“Jesus saith unto him, I say not unto thee, Until seven times: but, Until seventy times seven,”
Gulp! Yes, forgiveness in any form can be a hard pill to swallow. But, let me ask you this. How many times has God ever said no to us whenever we sought healing and restoration for the wrongs we have done? Exactly, He hasn’t!
Forgiveness, much like love, is nothing to be played with. It is not a lip service to please others rather, it is a heart service to the Lord. It is, in a sense, showing to others the same grace and mercy that God showed toward us.
Immediately following this verse, so that there were no misconceptions about the seriousness of this point that He was making, Jesus sealed it with a story of one who showed mercy and offered forgiveness and one who didn’t:
“Therefore is the kingdom of heaven likened unto a certain king, which would take account of his servants.
And when he had begun to reckon, one was brought unto him, which owed him ten thousand talents.
But forasmuch as he had not to pay, his lord commanded him to be sold, and his wife, and children, and all that he had, and payment to be made.
The servant therefore fell down, and worshipped him, saying, Lord, have patience with me, and I will pay thee all.
Then the lord of that servant was moved with compassion, and loosed him, and forgave him the debt.
But the same servant went out, and found one of his fellowservants, which owed him an hundred pence: and he laid hands on him, and took him by the throat, saying, Pay me that thou owest.
And his fellowservant fell down at his feet, and besought him, saying, Have patience with me, and I will pay thee all.
And he would not: but went and cast him into prison, till he should pay the debt.
So when his fellowservants saw what was done, they were very sorry, and came and told unto their lord all that was done.
Then his lord, after that he had called him, said unto him, O thou wicked servant, I forgave thee all that debt, because thou desiredst me:
Shouldest not thou also have had compassion on thy fellowservant, even as I had pity on thee?
And his lord was wroth, and delivered him to the tormentors, till he should pay all that was due unto him.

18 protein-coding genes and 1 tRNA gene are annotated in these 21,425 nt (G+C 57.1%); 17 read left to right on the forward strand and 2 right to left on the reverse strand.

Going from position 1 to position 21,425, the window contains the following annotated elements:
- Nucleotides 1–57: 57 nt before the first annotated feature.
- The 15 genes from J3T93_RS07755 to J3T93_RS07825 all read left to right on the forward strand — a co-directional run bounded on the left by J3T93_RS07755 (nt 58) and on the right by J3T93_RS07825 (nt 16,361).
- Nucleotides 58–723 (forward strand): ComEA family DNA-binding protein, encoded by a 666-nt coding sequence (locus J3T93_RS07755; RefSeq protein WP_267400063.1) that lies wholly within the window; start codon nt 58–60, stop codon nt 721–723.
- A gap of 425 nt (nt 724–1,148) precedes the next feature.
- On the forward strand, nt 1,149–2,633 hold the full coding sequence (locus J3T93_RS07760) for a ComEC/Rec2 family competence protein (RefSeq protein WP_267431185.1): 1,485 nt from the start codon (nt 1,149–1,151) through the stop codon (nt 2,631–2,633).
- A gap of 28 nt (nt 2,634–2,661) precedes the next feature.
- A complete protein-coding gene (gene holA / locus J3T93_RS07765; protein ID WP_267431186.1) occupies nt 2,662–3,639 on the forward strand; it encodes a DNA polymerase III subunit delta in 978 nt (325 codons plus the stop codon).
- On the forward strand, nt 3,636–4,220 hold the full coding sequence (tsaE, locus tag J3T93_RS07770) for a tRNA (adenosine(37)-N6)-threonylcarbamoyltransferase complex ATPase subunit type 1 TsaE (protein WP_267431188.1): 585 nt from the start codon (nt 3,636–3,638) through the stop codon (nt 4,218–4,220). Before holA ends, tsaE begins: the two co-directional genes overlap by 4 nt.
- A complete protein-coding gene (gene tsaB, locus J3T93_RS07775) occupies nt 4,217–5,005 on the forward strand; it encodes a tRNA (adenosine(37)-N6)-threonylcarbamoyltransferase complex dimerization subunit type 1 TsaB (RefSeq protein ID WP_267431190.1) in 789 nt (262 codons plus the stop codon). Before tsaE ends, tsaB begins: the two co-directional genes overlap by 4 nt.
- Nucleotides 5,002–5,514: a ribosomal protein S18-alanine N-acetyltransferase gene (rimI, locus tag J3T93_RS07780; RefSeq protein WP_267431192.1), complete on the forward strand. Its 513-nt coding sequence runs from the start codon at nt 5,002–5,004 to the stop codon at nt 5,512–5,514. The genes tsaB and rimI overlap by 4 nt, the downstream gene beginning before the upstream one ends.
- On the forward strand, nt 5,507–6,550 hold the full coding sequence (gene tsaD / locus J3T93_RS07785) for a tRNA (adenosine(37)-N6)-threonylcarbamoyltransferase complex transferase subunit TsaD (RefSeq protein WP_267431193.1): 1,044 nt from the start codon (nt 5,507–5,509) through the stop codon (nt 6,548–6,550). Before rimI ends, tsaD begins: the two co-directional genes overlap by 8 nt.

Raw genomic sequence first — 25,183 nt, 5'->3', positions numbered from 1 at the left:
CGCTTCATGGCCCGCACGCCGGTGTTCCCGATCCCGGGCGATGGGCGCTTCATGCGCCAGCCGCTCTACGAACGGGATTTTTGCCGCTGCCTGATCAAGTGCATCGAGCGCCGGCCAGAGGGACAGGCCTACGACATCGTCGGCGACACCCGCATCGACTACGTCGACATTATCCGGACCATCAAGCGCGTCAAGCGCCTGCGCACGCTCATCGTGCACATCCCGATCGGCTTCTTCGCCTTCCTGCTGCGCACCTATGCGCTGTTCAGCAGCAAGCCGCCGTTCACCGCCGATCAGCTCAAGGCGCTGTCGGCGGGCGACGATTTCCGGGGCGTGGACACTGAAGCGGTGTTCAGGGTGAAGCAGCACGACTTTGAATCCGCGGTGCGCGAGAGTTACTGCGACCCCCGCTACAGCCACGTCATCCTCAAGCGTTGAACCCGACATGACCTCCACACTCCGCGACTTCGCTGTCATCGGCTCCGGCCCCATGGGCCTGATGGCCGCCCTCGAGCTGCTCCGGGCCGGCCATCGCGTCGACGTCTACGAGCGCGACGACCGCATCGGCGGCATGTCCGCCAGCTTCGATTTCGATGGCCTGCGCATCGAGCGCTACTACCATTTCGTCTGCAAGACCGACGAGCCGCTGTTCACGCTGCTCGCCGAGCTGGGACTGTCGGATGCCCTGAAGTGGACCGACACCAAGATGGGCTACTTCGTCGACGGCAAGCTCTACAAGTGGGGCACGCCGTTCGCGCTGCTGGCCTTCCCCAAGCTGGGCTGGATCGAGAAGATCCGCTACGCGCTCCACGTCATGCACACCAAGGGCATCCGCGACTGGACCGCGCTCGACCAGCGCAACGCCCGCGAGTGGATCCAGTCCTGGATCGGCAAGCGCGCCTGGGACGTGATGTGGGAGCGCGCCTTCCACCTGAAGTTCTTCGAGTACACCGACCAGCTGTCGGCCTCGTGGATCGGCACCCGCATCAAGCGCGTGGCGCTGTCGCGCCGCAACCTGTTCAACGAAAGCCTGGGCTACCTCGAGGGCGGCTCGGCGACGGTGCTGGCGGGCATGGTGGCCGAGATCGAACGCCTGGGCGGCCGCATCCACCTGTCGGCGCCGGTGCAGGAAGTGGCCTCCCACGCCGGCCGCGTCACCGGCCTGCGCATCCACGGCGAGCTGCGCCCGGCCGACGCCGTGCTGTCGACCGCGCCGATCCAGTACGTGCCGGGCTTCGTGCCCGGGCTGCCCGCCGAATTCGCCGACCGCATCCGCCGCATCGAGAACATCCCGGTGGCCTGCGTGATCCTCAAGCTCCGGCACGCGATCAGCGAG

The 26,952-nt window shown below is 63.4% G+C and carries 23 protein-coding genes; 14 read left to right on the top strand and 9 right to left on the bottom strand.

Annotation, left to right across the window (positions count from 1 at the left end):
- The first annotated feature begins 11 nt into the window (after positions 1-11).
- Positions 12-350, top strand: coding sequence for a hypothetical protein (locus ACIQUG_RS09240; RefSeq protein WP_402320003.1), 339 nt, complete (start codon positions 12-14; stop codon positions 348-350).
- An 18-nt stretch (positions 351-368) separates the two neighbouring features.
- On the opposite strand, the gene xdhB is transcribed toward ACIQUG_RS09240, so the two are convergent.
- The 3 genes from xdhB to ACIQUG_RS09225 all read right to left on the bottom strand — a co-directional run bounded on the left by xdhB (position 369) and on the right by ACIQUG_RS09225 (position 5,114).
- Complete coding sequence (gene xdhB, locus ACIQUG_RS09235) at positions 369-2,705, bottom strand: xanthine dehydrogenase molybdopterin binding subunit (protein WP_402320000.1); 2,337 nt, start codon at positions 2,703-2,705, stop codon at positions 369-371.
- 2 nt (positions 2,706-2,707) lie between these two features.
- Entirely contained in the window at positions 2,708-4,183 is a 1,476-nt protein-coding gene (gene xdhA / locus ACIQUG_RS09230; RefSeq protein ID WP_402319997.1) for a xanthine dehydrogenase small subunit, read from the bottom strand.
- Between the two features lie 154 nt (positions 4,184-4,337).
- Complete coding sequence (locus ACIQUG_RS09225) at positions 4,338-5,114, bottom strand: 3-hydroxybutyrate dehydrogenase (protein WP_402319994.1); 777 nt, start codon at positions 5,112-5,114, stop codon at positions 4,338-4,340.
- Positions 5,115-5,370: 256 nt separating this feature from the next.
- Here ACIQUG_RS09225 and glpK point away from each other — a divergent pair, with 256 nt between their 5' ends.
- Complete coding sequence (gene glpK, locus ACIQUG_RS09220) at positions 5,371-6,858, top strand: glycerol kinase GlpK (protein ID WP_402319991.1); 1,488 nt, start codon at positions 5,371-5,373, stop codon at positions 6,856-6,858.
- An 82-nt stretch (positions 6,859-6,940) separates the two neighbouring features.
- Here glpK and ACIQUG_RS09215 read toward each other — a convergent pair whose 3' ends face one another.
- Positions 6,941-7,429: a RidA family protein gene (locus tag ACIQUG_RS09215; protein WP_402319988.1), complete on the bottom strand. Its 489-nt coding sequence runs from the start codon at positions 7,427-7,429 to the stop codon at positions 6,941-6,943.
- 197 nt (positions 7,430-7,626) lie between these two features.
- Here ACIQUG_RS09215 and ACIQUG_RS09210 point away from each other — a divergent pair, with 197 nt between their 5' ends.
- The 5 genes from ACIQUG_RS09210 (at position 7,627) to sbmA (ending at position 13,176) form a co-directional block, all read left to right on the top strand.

So likewise shall my heavenly Father do also unto you, if ye from your hearts forgive not every one his brother their trespasses.” – Matthew 18:23-25
The seriousness of it all really comes to light when Jesus opens up the parable and comparing it to the kingdom of heaven. Now, why did He go and do that? Because the story He is about to tell so resembles what occurs in the spiritual realm that it would be easy for the people to relate to.
What would happen if today God sat down and “took account” of all the wrongs we have done? What would it be like if we stood before Him unable to pay what we owe? We were there! Jesus knew the predicament that humanity was in. He knew that man could never get himself out of the debt of sin, so here He stresses grace, mercy and compassion on those who don’t deserve it.
How often have we withheld those three precious gifts from another because our feelings were hurt? Believe it or not, it’s the same thing. We may not have choked out a man, demanding retribution, but if we are withholding the same mercies that God showed us then we are choking that man or woman spiritually and emotionally.
“But if ye forgive not men their trespasses, neither will your Father forgive your trespasses,” (Matthew 6:15). God will not allow us to act like that unjust servant. Love has compelled Him to shower us with love, at all cost to save us, just so that He could forgive us and restore us. “For God so loved the world, that he gave his only begotten Son, that whosoever believeth in him should not perish, but have everlasting life,” (John 3:16).
It was an act of love. An act of love that we now have the responsibility to pay it forward to another. No, people may not deserve it. But, then again, neither did we. It was only through the eyes of a merciful God that we are given another chance.
Tell me, who in your life deserves that second or third or whatever the number may be, chance today? Forgiveness IS NOT EASY! But, it is an “Act of Love.”
490, of course, is not a definite number. It’s a symbol that we are to be unlimited in our willingness to forgive the offence of others against us. It is the same love; the same “Act of Love” that God showed us. We have been loved to the point of forgiveness and we called to love in the same way.
The Bible tells us, “But God commendeth his love toward us, in that, while we were yet sinners, Christ died for us,” (Romans 5:8, KJV). I guarantee, if we were to look at ourselves, we could not fathom how many times our accounts would have gone unpaid had it not been for the blood of Christ. More than 490 times? But, thank God, He acted in love to save to us!